Housing Affordability Is Slipping in 20 Markets

With housing affordability slipping in many areas across the nation, first-time buyers are struggling to find a home that fits their budget. U.S. home prices hit rock bottom in 2012 but then skyrocketed over the next couple of years before finally plateauing in 2014. Then, after a small decline over the summer, they shot up by 6.3% this September, showing yet another upward trend.

While this is good news for homeowners in the hottest markets, rising prices are frustrating buyers hunting for a home in these areas. Perhaps this is why so many first-time buyers are shying away from purchasing a home right now. In fact, Campbell/Inside Mortgage Finance reports that first-time home buyers have decreased from a high of 40% in May to just 34.8% in September – the lowest level recorded since April 2014.

As Prices Soar, Housing Affordability Plummets

According to the National Association of Realtors, the median sales price for a single-family home sold in June 2016 was $249,800, an extraordinary 5% increase from a year ago. To make matters worse, there simply aren’t enough homes to meet demand in many housing markets. It all comes together to create a significant drop in housing affordability.

The National Association of Realtors reports that housing affordability across the nation slipped significantly in June, pushing the affordability index from 154.8 to 153.3. (The housing affordability index measures whether or not a typical family earns enough income to qualify for a mortgage loan based on the most recent price and income data; it is higher when homes are more affordable.) Thanks to the combination of decreasing incomes, rising home prices and limited inventory, housing affordability has dropped below average in half of the top 20 U.S. metropolitan markets, including Denver; Houston; Austin, Texas; and Nashville, Tenn.

So what should you do if you’re planning to buy a home in one of these pricey markets? Here are a few suggestions.

Keep Renting

If current prices are too high to fit your budget, one of the smartest things you can do is to rent. Purchasing a home is a long-term financial commitment, one that sends many buyers deep into debt. Not only do you have to make a down payment and pay your monthly mortgage; there are additional fees, from closing costs to agent fees to property taxes. On the other hand, if you choose to rent for now, you can sock away those extra dollars and continue to save for a down payment when you do buy a home. Which brings us to our next point…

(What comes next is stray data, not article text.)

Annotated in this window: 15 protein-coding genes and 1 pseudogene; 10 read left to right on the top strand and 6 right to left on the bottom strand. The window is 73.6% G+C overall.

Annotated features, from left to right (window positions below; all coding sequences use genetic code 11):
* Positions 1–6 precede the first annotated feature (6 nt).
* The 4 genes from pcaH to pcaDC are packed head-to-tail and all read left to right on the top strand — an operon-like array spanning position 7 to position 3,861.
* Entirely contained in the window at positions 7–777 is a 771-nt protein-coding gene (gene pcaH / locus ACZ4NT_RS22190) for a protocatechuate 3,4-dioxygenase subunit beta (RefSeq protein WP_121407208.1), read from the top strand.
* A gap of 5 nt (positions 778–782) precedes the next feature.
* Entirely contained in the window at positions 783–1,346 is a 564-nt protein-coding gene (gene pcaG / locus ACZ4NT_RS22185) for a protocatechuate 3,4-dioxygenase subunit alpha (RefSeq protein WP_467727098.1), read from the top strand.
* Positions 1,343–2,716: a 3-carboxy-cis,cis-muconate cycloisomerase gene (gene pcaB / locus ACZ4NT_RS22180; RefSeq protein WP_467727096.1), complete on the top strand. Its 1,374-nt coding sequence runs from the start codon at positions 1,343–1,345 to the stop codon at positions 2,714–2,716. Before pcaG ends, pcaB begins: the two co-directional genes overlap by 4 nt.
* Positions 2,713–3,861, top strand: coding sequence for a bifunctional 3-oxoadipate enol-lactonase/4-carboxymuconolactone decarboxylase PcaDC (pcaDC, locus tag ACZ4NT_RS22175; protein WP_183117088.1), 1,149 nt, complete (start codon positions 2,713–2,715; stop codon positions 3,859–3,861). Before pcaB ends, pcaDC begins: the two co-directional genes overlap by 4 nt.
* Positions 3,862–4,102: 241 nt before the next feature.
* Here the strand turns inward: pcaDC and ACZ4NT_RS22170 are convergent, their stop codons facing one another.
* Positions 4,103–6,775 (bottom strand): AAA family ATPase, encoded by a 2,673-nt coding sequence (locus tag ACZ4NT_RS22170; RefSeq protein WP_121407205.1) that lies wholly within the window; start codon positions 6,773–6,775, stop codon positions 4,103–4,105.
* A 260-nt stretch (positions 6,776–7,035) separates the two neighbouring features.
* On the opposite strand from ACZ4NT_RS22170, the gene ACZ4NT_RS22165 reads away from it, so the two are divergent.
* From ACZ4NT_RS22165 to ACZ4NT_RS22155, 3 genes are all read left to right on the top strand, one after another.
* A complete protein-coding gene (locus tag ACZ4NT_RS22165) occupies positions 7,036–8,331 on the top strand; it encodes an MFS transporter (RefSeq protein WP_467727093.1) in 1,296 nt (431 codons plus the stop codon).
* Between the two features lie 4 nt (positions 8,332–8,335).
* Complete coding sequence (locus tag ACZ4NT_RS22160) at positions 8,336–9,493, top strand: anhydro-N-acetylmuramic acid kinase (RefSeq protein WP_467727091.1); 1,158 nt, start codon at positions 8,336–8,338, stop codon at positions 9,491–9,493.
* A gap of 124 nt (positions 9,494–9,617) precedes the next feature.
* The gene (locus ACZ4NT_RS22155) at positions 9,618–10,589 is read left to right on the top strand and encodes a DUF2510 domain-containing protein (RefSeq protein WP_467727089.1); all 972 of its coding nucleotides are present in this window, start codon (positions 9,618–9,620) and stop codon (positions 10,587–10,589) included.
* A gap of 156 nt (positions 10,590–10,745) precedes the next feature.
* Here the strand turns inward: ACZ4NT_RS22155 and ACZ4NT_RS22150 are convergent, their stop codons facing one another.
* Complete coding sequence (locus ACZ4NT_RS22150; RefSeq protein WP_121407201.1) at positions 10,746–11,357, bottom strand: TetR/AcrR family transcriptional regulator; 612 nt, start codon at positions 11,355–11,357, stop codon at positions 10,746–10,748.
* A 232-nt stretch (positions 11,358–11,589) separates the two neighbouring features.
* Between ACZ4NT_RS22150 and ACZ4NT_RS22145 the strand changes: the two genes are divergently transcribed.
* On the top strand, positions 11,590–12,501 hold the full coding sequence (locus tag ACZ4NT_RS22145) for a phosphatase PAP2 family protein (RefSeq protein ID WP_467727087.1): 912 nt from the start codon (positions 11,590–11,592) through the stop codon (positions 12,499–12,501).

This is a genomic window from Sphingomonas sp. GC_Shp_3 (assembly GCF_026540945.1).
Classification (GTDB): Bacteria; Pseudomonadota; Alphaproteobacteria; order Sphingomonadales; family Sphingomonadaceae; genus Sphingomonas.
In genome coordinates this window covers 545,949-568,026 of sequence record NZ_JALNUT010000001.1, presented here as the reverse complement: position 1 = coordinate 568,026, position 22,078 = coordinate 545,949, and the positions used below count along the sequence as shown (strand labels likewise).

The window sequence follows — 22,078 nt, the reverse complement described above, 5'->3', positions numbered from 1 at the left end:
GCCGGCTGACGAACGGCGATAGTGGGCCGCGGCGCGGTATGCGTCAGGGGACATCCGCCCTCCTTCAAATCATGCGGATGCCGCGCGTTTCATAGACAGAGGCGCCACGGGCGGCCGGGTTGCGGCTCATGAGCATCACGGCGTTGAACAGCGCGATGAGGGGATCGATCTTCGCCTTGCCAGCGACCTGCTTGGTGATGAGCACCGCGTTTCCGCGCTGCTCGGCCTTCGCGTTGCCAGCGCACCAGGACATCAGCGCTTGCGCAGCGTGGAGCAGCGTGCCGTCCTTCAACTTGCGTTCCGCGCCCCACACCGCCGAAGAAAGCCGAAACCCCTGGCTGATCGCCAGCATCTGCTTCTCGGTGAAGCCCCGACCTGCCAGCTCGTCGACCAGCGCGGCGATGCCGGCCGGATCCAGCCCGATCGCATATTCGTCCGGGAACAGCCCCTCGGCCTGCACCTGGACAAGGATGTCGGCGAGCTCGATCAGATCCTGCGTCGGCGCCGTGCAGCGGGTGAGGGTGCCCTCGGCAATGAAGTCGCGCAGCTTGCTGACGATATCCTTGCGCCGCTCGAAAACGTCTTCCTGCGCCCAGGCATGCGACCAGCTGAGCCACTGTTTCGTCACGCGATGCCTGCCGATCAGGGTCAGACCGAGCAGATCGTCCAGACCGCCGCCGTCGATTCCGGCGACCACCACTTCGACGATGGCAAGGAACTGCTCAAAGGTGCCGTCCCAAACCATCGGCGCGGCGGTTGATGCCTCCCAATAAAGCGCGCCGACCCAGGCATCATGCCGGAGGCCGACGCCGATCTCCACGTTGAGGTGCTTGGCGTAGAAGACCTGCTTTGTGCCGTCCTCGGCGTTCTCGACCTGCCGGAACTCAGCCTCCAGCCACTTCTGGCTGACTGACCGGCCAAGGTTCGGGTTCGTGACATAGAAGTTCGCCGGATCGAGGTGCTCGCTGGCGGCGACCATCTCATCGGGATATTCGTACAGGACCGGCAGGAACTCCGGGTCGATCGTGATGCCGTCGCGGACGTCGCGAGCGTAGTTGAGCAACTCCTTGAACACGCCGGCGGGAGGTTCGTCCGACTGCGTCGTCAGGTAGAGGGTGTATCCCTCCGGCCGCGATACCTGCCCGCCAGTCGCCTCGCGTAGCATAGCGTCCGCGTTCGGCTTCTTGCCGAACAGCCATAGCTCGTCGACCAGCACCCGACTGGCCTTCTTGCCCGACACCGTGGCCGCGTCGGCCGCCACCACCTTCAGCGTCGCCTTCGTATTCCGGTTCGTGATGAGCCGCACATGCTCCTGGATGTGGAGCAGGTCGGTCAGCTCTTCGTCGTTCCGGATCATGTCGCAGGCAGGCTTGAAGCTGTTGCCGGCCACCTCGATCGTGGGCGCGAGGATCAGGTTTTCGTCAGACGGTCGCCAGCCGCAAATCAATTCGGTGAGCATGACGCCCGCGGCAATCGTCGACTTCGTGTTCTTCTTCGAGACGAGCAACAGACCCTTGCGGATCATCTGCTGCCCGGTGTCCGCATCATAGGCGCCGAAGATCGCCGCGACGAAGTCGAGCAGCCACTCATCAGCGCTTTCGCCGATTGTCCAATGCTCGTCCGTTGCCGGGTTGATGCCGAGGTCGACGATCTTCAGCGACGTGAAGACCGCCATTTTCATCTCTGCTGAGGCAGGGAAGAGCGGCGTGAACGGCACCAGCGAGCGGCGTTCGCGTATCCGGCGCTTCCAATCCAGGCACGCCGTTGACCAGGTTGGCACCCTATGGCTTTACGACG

Start Saving

If you’re looking to purchase a home in a market with low housing affordability, it’s extremely important to save up for a sizeable down payment. In fact, regardless of the market, real estate experts suggest that you save up for at least a 20% down payment before you purchase any home. Why? Because if you can’t afford to cough up at least 20% up front, most lenders will force you to pay for private mortgage insurance, which will boost your monthly mortgage payment even higher. (For more, see Private Mortgage Insurance: Avoid It for These 6 Reasons.)

Ease on Down the Road

If you aren’t tied down to a specific region, you consider purchasing a home in a more affordable market. Of course, this isn’t an option for many buyers, particularly if your job is located in an expensive city. However, you could consider looking at areas within commuting distance of the city where you work. There are plenty of suburbs and regions across the nation that offer much-more-affordable home prices.

For instance, let’s say you want to purchase a home near Chicago, where the median price of a single-family dwelling is $252,000. Just 35 miles south, in Park Forest, Ill., the average cost of a four-bedroom, two-bathroom house is only $78,392. In Houston the median home price recently reached an all-time high of $230,000, yet less than 25 miles south, in Pearland, Texas, the median home price is just $179,400.

The Bottom Line

Although housing affordability is slipping in many markets across the nation, this doesn’t mean that first-time buyers will never be able to purchase a home. If you dream of owning but can’t quite afford to in your pricey market, you do have options – whether you choose to keep renting and save up for a hefty down payment or buy a home in a more affordable area.  (For more, see First-Time Home Buyer’s Guide.)